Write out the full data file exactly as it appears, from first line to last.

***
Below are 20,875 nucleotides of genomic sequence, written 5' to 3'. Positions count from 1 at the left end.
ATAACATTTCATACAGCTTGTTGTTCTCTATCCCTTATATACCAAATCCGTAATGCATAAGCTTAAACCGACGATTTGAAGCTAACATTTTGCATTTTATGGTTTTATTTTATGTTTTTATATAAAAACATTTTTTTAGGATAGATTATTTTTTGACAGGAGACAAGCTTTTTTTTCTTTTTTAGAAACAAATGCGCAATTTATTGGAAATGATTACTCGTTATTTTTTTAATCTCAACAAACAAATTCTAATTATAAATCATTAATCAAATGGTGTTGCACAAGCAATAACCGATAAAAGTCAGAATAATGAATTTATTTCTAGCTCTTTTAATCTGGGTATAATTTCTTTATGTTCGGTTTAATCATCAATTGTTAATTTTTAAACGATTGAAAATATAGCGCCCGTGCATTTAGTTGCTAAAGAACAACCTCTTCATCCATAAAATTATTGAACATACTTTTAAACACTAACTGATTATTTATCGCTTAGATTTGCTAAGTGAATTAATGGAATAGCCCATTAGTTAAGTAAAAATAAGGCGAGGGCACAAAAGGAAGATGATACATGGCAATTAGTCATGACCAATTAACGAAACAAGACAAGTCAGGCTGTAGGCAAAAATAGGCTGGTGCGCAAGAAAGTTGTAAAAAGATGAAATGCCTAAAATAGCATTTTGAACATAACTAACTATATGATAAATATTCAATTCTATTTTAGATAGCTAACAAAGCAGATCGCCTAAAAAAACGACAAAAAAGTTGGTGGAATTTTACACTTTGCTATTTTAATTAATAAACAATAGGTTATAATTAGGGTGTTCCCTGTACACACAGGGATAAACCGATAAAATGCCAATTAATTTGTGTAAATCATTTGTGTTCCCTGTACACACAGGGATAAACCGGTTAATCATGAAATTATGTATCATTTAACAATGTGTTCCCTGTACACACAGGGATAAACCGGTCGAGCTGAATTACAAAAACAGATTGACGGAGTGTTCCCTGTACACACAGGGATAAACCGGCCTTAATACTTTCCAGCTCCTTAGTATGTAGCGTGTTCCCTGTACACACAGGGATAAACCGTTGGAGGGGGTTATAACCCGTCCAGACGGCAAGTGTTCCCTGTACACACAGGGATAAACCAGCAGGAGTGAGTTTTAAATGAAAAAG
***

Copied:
Below are 20,875 nucleotides of genomic sequence, written 5' to 3'. Positions count from 1 at the left end.
ATAACATTTCATACAGCTTGTTGTTCTCTATCCCTTATATACCAAATCCGTAATGCATAAGCTTAAACCGACGATTTGAAGCTAACATTTTGCATTTTATGGTTTTATTTTATGTTTTTATATAAAAACATTTTTTTAGGATAGATTATTTTTTGACAGGAGACAAGCTTTTTTTTCTTTTTTAGAAACAAATGCGCAATTTATTGGAAATGATTACTCGTTATTTTTTTAATCTCAACAAACAAATTCTAATTATAAATCATTAATCAAATGGTGTTGCACAAGCAATAACCGATAAAAGTCAGAATAATGAATTTATTTCTAGCTCTTTTAATCTGGGTATAATTTCTTTATGTTCGGTTTAATCATCAATTGTTAATTTTTAAACGATTGAAAATATAGCGCCCGTGCATTTAGTTGCTAAAGAACAACCTCTTCATCCATAAAATTATTGAACATACTTTTAAACACTAACTGATTATTTATCGCTTAGATTTGCTAAGTGAATTAATGGAATAGCCCATTAGTTAAGTAAAAATAAGGCGAGGGCACAAAAGGAAGATGATACATGGCAATTAGTCATGACCAATTAACGAAACAAGACAAGTCAGGCTGTAGGCAAAAATAGGCTGGTGCGCAAGAAAGTTGTAAAAAGATGAAATGCCTAAAATAGCATTTTGAACATAACTAACTATATGATAAATATTCAATTCTATTTTAGATAGCTAACAAAGCAGATCGCCTAAAAAAACGACAAAAAAGTTGGTGGAATTTTACACTTTGCTATTTTAATTAATAAACAATAGGTTATAATTAGGGTGTTCCCTGTACACACAGGGATAAACCGATAAAATGCCAATTAATTTGTGTAAATCATTTGTGTTCCCTGTACACACAGGGATAAACCGGTTAATCATGAAATTATGTATCATTTAACAATGTGTTCCCTGTACACACAGGGATAAACCGGTCGAGCTGAATTACAAAAACAGATTGACGGAGTGTTCCCTGTACACACAGGGATAAACCGGCCTTAATACTTTCCAGCTCCTTAGTATGTAGCGTGTTCCCTGTACACACAGGGATAAACCGTTGGAGGGGGTTATAACCCGTCCAGACGGCAAGTGTTCCCTGTACACACAGGGATAAACCAGCAGGAGTGAGTTTTAAATGAAAAAG